Your argument is the same as used by clueless legislators. I have heard the same from them. When I have voice my opposition to their irresponsible spending and other initiatives they challenge me by asking what I would do. Well they are the ones who asked for and received the responsibility for decision-making and are in fact being paid for it. Asking me what I would do or what my plan is is merely avoiding responsibility, which seems to be what they do best. As the previous poster stated, increasing the budget 5.5% when incomes are stagnant or dropping is irresponsible, but these people do not care.

          • John Ryan :

            Well, if Shumlin would drop his GOP-lite schtick and raise marginal rates, that wouldn’t be a problem, would it (except for Mr. Lisman, of course)? Lisman’s just another GOP blowhard pushing for the same crap as the rest of ’em. He’s just not a foaming mouthbreather because he realized VT’s not a big tea party state so that won’t fly here. Better to go under the radar and push the GOP agenda as “nonpartisan.” No thanks.

  3. Art Bell :

    Hope he serves good Vermont cheese with that endless whine

  4. Avram Patt :

    I guess I still don’t get this “Campaign for Vermont” thing. What exactly is the point? What am I missing?

  5. walter carpenter :

    “In January of this year, Campaign for Vermont applauded Governor Peter Shumlin’s commitment to taking care of Vermonters but voiced concern for the lack of fiscal constraint in his state budget,” explained Lisman.

    As a former ceo of bear sterns which helped to precipitate the great wall street crash of 08 Mr. Lisman is hardly one to tell us or the legislature about fiscal constraint. If others of Mr. Lisman’s ilk had a half of the commitment to take care of people as governor shumlin has, we might never have crashed like we did in the first place.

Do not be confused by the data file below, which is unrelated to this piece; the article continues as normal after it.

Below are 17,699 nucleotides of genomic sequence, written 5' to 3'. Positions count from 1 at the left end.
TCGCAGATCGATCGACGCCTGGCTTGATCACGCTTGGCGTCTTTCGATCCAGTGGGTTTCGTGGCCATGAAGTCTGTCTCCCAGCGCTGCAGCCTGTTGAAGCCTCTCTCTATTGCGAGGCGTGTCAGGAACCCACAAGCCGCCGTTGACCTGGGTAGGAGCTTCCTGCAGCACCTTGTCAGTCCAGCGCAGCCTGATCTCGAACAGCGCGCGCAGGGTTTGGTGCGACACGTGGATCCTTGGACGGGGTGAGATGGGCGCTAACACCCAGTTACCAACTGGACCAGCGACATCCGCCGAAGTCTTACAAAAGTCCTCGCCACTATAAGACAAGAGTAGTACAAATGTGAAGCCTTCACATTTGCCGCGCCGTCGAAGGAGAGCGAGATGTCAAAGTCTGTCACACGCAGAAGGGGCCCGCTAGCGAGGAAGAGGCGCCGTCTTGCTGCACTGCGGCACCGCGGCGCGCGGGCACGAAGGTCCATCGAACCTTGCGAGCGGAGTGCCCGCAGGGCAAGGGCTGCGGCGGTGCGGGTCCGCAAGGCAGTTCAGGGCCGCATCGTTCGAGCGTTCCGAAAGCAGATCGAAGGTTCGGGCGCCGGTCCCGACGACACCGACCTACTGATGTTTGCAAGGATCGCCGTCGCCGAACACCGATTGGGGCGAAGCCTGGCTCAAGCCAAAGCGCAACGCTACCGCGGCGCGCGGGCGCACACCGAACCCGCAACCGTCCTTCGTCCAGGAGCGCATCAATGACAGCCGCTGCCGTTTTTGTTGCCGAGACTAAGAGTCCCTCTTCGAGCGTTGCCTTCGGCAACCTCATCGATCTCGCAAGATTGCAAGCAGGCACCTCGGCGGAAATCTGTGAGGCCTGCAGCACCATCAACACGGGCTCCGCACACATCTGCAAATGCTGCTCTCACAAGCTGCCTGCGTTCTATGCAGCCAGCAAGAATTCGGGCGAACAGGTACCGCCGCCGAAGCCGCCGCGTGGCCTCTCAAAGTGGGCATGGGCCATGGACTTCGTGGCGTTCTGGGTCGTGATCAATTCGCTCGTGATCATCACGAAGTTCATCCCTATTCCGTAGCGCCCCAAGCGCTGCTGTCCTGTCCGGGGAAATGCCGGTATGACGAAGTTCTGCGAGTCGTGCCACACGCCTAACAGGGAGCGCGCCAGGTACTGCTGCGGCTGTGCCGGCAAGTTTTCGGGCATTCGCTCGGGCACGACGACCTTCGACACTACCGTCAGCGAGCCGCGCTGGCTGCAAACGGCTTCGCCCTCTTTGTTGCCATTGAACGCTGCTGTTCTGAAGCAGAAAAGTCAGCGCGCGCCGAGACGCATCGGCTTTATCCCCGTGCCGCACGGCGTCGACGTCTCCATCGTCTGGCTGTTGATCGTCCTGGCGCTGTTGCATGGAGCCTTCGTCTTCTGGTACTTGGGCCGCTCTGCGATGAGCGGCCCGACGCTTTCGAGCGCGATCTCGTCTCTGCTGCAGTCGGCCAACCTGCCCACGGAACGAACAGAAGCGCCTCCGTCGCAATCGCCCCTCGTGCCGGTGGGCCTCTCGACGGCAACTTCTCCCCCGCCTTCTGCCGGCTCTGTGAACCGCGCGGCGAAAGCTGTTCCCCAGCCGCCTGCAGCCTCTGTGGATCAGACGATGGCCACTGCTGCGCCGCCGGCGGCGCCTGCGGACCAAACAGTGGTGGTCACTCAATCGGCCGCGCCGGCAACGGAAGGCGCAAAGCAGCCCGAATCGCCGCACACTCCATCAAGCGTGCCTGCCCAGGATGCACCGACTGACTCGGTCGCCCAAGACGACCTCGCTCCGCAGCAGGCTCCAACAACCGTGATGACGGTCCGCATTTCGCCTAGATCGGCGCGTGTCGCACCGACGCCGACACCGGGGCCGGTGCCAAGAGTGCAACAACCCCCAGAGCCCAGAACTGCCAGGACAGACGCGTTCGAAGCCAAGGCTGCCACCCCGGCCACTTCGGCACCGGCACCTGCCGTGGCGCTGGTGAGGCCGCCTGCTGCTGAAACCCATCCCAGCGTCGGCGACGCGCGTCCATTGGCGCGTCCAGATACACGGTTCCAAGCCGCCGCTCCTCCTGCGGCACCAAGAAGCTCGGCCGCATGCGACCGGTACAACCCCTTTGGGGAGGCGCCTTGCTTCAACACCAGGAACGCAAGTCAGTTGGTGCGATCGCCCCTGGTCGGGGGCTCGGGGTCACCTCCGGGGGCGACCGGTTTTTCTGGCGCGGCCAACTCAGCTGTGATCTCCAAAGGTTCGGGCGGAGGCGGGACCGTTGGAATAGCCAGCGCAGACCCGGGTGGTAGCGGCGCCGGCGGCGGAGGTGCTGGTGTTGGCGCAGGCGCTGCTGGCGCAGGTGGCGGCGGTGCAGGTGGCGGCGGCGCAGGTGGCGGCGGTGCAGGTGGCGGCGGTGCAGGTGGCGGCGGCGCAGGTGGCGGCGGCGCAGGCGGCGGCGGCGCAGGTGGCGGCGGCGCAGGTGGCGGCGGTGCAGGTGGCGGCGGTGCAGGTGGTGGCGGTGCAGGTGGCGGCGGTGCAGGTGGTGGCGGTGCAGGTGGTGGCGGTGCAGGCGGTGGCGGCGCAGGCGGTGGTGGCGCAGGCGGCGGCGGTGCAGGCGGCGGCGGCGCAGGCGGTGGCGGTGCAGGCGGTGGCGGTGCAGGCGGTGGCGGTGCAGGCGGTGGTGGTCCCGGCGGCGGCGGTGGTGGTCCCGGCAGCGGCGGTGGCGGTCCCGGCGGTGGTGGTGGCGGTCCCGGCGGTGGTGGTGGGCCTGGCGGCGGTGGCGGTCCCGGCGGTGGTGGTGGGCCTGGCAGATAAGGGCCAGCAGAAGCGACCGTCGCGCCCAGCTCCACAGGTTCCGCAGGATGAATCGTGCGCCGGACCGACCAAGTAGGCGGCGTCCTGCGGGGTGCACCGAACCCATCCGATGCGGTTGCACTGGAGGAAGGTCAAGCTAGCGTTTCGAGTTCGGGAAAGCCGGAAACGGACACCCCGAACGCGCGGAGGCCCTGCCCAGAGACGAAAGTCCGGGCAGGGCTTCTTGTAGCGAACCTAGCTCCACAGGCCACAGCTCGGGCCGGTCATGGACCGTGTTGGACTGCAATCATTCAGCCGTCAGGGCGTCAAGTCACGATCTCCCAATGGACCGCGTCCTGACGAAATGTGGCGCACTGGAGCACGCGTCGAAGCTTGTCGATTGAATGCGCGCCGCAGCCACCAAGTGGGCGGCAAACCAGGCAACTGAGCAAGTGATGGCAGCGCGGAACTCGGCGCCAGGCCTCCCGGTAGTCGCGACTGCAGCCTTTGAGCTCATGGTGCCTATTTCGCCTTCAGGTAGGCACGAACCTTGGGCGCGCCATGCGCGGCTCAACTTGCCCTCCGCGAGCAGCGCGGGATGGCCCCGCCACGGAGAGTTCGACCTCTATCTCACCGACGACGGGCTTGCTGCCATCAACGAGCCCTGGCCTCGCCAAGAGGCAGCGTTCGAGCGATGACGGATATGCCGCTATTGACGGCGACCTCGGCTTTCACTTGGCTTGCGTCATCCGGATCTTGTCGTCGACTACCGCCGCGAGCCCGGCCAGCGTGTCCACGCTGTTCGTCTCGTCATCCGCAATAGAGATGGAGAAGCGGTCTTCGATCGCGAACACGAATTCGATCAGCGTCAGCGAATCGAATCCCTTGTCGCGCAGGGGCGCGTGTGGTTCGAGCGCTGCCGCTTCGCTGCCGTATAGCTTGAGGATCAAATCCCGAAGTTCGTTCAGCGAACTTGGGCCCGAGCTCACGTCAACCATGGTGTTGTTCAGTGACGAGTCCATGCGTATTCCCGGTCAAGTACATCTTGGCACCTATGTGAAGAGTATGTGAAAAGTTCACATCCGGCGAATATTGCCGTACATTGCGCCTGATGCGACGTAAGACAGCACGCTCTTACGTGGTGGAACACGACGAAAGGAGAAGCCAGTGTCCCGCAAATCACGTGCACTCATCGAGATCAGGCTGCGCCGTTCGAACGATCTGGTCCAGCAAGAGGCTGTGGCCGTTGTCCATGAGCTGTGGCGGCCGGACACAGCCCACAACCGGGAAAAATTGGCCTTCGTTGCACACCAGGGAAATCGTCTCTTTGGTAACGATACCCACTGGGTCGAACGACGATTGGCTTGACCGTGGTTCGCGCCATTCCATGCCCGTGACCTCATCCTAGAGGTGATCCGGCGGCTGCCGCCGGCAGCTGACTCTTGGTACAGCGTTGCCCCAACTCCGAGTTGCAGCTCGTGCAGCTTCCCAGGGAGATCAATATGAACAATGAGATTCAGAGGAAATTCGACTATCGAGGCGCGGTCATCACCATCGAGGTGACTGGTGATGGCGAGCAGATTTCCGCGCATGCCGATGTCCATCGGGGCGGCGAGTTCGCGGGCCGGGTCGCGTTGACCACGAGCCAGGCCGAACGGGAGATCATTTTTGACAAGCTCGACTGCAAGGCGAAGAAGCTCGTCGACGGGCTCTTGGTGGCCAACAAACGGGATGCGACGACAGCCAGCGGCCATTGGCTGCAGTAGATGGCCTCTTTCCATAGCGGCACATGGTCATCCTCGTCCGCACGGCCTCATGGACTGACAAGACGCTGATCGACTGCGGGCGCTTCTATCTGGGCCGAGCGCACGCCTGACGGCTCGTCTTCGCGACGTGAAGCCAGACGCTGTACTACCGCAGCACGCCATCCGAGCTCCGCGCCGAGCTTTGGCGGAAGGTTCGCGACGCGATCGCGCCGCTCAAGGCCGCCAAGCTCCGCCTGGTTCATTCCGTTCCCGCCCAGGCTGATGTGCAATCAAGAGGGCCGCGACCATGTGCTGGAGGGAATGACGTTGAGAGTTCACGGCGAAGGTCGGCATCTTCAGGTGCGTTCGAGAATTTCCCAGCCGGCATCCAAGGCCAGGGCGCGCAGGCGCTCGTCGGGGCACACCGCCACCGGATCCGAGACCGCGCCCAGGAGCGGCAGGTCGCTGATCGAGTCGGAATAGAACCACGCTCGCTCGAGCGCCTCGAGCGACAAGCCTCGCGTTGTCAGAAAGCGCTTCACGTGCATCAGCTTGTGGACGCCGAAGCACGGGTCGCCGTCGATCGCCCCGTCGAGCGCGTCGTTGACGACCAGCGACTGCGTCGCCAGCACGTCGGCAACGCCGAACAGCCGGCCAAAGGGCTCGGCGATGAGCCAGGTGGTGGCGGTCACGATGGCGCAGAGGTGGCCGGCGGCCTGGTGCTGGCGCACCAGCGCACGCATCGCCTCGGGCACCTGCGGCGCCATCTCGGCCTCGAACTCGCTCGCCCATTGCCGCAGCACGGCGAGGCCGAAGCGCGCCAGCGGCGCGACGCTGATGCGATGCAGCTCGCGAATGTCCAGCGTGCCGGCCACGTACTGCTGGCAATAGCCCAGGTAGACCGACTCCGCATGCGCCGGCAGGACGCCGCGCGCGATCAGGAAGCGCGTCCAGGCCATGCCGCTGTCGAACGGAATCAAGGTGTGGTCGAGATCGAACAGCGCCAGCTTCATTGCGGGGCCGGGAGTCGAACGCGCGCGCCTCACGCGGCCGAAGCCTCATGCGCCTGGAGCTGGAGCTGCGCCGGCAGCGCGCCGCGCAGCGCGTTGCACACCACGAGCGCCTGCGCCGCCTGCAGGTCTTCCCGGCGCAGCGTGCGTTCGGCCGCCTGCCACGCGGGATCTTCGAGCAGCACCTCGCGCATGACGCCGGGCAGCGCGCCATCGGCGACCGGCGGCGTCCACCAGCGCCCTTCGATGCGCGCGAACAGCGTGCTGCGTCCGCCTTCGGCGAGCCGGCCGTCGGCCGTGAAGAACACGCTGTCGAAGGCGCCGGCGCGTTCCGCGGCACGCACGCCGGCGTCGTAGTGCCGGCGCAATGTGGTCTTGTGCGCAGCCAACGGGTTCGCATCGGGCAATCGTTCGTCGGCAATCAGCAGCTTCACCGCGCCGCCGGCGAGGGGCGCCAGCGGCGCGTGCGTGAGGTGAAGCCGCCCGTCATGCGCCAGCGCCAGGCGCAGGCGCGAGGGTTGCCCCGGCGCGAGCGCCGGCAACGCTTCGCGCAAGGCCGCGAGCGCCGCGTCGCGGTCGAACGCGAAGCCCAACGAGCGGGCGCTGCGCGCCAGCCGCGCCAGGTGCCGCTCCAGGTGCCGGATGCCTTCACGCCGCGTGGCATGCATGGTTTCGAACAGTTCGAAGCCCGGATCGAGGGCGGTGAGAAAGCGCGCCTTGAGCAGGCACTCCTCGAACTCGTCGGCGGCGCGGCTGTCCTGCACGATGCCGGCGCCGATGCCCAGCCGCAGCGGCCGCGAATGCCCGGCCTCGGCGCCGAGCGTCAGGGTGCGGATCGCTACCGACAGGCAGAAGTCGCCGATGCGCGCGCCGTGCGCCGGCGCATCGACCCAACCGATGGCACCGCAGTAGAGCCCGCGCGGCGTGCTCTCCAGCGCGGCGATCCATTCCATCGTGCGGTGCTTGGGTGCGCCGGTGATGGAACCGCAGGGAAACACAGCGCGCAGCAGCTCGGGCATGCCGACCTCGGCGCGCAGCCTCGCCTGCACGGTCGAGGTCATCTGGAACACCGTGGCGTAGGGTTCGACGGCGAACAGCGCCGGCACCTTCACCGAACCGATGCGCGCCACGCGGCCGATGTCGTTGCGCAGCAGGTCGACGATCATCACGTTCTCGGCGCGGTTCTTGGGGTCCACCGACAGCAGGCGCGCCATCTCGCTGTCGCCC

• Craig Powers :

      Your one sided statement does not tell the whole truth. The meltdown was a COMBINED effort on the part of Wall Street and the Federal Government opting to look the other way and allow it to happen. Both Democrats and Repubs share in the blame for turning their heads during the run up of the housing bubble.

      A 15% increase in State spending is irresponsible and unsustainable in the long term.

      • Doug Hoffer :

        Adjusted for inflation, the budget only increased about 7% over four years. During that time, the cost of health care (a large part of the budget) grew by 14%. In addition, the recession increased demand for many services so a little perspective is needed.

        There is nothing irresponsible about it.

        • Craig Powers :

          Definitely unsustainable. Just wait till increased demand for health care funding gets put onto the backs of taxpayers beyond the $5 billion in premium the State will be taking. Just wait….

          • Doug Hoffer :

            I guess you forgot that we already pay $5 billion for healthcare.

          • Craig Powers :